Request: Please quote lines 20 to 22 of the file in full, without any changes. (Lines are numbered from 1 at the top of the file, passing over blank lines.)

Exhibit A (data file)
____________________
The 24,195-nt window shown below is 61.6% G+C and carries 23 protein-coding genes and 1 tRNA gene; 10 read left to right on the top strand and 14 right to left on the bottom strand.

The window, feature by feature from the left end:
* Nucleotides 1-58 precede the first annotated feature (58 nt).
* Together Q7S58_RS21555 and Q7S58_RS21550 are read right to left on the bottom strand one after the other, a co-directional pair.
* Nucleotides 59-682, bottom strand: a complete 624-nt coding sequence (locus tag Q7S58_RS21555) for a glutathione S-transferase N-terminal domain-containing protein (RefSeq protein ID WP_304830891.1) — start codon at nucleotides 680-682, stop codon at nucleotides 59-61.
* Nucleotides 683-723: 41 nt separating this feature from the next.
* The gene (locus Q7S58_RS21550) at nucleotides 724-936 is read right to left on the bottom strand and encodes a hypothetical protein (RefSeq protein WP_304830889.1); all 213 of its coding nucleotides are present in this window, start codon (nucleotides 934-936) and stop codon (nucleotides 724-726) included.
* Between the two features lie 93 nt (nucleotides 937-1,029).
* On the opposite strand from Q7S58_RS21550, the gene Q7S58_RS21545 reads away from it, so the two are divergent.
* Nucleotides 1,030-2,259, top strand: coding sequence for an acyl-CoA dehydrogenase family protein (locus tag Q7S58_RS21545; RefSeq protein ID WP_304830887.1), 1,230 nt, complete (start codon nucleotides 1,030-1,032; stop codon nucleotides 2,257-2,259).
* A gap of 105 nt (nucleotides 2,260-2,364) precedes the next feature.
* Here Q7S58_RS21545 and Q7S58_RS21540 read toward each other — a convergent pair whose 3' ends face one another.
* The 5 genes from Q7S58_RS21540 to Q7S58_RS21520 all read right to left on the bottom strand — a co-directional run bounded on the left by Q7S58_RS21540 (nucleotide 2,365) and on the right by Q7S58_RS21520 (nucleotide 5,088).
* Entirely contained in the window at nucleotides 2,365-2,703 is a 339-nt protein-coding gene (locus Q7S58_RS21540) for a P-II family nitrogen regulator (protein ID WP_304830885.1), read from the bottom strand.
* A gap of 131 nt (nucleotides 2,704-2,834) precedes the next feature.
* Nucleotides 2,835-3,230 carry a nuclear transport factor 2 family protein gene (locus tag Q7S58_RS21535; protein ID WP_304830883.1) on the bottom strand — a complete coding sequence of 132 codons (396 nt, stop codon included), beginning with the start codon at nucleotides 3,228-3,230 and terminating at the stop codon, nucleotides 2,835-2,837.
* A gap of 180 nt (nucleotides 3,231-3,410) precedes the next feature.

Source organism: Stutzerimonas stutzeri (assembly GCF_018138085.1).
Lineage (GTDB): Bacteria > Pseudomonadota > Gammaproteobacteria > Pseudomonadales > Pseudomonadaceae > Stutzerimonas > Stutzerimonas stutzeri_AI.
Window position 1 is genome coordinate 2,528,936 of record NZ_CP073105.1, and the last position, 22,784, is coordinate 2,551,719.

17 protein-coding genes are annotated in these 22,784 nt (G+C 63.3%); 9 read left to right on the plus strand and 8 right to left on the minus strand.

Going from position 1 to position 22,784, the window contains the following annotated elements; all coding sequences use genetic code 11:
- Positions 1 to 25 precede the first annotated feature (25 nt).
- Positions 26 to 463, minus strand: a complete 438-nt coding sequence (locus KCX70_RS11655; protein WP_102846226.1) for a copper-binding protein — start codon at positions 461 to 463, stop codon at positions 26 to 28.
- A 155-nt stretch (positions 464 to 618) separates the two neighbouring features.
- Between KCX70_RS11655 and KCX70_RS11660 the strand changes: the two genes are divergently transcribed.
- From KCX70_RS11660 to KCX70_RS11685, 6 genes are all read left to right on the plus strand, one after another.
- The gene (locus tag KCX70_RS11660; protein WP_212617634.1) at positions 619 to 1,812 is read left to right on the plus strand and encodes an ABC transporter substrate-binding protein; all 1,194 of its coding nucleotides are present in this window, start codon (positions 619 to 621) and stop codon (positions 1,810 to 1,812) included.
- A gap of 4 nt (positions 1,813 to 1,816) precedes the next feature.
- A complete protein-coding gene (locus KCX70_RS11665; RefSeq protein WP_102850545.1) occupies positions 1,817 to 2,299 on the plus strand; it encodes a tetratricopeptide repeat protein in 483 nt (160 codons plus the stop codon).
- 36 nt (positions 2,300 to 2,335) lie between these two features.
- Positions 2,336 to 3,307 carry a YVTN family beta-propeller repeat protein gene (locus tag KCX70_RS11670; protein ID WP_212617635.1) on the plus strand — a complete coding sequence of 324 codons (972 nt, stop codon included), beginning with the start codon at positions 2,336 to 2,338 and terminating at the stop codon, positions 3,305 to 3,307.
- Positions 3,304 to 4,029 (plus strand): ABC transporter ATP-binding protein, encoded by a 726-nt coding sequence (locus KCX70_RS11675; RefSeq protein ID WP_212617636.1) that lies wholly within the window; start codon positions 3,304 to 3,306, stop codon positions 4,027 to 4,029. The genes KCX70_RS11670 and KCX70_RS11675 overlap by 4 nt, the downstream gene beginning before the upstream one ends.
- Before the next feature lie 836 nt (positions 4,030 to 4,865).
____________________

Window position 1 is genome coordinate 2,528,936 of record NZ_CP073105.1, and the last position, 22,784, is coordinate 2,551,719.

17 protein-coding genes are annotated in these 22,784 nt (G+C 63.3%); 9 read left to right on the plus strand and 8 right to left on the minus strand.

Going from position 1 to position 22,784, the window contains the following annotated elements; all coding sequences use genetic code 11: